The maximum heart rates were higher during the day of the simulated hunts than during the corresponding control periods (post hoc test: estimated difference = 7 ± 0.06 bpm, P < 0.0001, 7% higher, range measured difference: 4–106 bpm) and higher than during the day of the human encounters (post hoc test: estimated difference = 3 ± 0.12 bpm, P < 0.0001, 3% higher). Bears did not have a different maximum heart rate the day of the human encounters than during the corresponding control periods (P = 0.18, maximum measured difference: −50–106 bpm).

The body temperature areas of the adult bears were greater during the day of the simulated hunts than during the corresponding control periods (post hoc test: estimated difference = 1553 ± 59 TbAREA, P < 0.0001, 12% greater) but not for subadult bears (P = 0.15). The body temperature areas of the bears were not greater during the day of the simulated hunts than during the day of the human encounters (Adult: P = 0.64, Subadult: P = 0.57). The body temperature areas of both adult and subadult bears were not different on the day of the human encounters compared to during the corresponding control periods (both P > 0.90).

The day after the simulated hunts, bears rested more than during the corresponding control periods (post hoc test: estimated difference = 68 ± 19 min, P = 0.008, 1% more, range measured difference: −4 h 15 min−5 h 15 min) but not more than during the day after the human encounters (P = 0.62). The day after the human encounters, bears did not rest more than during the corresponding control periods (P > 0.90). The amount of time bears rested the day after the simulated hunts increased linearly with the duration of the simulated hunts (Figure 2). Bears did not rest less during the day of the human encounters or the simulated hunts than during the corresponding control periods (both P > 0.90). Bears did not rest less during the day of the simulated hunts than the day of the human encounters (P = 0.18).

FIGURE 2
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Figure 2. The day after the simulated hunts, female bears rested more if the simulated hunts were longer (P = 0.0114). The 46 simulated hunts are represented by the black dots with the regression line, as well as the lower and upper 95% confidence interval. The model REST ~ Duration of the simulated hunt*AGE was fitted with the Bear ID as a random factor. The variable AGE was not kept after using the backward selection method (Interaction: P = 0.34, AGE: P = 0.29).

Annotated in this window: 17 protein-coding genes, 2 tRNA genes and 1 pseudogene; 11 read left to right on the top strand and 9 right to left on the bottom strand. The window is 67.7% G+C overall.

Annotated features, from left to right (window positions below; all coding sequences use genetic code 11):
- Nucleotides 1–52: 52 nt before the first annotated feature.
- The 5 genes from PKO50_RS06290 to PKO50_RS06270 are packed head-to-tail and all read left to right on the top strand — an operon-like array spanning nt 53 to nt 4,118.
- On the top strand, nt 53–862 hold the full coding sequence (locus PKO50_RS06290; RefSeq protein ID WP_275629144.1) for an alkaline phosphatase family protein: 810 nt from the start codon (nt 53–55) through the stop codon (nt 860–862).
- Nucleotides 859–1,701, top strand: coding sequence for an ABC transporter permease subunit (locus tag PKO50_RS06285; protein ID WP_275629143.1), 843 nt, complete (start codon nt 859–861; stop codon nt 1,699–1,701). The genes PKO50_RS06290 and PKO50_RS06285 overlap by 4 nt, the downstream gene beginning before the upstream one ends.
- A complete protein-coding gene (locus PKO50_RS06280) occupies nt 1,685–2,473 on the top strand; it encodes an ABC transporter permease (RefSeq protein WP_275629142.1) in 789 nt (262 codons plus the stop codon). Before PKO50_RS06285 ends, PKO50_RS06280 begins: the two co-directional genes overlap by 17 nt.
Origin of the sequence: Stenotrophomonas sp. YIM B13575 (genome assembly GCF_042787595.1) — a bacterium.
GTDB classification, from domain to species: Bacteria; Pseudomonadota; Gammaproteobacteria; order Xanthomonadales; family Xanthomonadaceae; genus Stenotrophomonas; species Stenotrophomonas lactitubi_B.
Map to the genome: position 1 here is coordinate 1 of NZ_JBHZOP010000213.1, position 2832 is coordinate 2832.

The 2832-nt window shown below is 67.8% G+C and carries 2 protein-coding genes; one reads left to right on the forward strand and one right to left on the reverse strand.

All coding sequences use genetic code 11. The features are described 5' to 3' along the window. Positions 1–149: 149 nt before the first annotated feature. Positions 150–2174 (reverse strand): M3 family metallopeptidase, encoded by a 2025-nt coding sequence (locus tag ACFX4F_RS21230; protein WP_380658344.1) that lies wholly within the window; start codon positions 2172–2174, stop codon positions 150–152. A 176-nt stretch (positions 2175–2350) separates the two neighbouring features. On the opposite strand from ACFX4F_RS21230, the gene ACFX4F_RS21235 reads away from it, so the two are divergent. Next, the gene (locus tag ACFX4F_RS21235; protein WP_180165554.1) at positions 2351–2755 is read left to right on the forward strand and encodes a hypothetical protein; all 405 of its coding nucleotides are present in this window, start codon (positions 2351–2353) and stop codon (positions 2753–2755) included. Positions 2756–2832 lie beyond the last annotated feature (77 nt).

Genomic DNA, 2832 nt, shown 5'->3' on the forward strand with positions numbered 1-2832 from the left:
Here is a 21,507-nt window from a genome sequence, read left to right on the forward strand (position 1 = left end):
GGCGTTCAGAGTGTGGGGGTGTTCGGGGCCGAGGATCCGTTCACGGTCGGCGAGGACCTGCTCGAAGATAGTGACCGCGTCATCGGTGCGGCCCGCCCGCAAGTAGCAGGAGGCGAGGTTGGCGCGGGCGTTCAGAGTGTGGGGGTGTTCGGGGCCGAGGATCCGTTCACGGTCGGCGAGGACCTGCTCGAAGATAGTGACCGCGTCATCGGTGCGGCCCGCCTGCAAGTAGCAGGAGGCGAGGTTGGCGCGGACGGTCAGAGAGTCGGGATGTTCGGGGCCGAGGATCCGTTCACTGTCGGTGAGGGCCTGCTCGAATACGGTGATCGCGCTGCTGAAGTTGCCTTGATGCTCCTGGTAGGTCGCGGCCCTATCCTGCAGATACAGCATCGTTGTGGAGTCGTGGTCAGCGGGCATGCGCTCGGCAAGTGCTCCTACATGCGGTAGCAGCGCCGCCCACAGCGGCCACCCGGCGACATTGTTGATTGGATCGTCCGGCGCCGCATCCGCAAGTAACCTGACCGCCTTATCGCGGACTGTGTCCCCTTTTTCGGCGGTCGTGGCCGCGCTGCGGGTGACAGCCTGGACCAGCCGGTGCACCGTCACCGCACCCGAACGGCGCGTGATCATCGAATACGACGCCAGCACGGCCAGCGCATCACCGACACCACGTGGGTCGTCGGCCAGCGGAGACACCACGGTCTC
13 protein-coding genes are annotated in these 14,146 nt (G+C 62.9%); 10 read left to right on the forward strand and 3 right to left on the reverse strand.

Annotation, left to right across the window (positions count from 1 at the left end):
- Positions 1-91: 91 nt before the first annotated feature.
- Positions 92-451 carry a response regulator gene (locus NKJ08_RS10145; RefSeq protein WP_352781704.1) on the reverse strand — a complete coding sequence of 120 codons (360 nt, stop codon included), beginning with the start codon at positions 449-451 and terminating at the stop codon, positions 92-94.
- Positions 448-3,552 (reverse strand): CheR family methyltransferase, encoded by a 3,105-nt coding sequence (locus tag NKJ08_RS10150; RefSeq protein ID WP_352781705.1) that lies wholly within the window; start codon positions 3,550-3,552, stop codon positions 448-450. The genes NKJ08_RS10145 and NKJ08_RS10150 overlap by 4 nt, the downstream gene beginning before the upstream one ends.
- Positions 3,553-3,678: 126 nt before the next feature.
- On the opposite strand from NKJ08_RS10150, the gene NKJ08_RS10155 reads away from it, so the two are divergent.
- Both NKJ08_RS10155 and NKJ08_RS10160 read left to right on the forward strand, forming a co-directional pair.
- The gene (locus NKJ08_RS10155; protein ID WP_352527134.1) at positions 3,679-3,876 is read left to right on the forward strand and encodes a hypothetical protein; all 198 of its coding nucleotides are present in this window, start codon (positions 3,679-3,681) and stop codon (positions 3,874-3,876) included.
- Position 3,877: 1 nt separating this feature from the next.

There was no difference between the control periods of the human encounters and the control periods of the simulated hunts (adults or subadults) for the distance traveled, the maximum speed, the maximum heart rate, the body temperature area or how long the bear rested (Table 2, all P > 0.13). There was no difference between the first and second days following the human encounters or the simulated hunts, compared to the corresponding control periods, for the distance traveled, the maximum speed, the maximum heart rate or the body temperature areas of the bears (all P > 0.09). The duration of the simulated hunts had no effect on the distance traveled, maximum speed, maximum heart rate, body temperature area or how long the bear rested the day of the simulated hunt (all P > 0.15).

TABLE 2
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Table 2. Estimated marginal means (EMM) for the control periods of the human encounters and the control periods of the simulated hunts.

Discussion

During human encounters, adult bears ran faster than during the corresponding control periods, but did not have higher heart rates, higher body temperatures or travel longer distances. There were no significant differences between the day of the human encounters and the corresponding control periods in any of these variables for subadults. These results provide support for the hypothesis that human encounters are a behavioral disturbance for brown bears [H1] but do not support the hypothesis that human encounters are a physiological disturbance for brown bears.

Contrary to human encounters, simulated hunts led to a clear disturbance with longer traveled distances, higher speeds and higher heart rates than during the corresponding control periods or the human encounters. Adult female bears also had greater body temperatures compared with the control periods. These results support the hypothesis that dog hunts represent both a behavioral and physiological disturbance [H1]. The results also support the hypothesis that dog hunts have a greater impact on brown bears than human encounters [H2].

During simulated hunts, bears were pursued by dogs and may have been forced to flee in a more dramatic way than when moving away from encountered humans, which is most likely the reason why simulated hunts had a greater impact. Simulated hunts were also characterized by smaller minimum distances as dogs were able to come closer to the bears than observers were during the human encounters. Because running faster can be associated with higher energy costs (Pagano et al., 2018), human encounters and dog hunts can be considered a direct energy cost for adult female brown bears, with dog hunts having the highest impact. Simulated hunts also led to longer traveled distances, higher heart rates and, for adult females, greater body temperature areas, giving further support to the idea that dog hunts represent an important energy cost. The fact that bears use more energy while running than other quadrupedal mammals (Pagano et al., 2018) suggests that human encounters and dog hunts may represent relatively large energy costs in bears.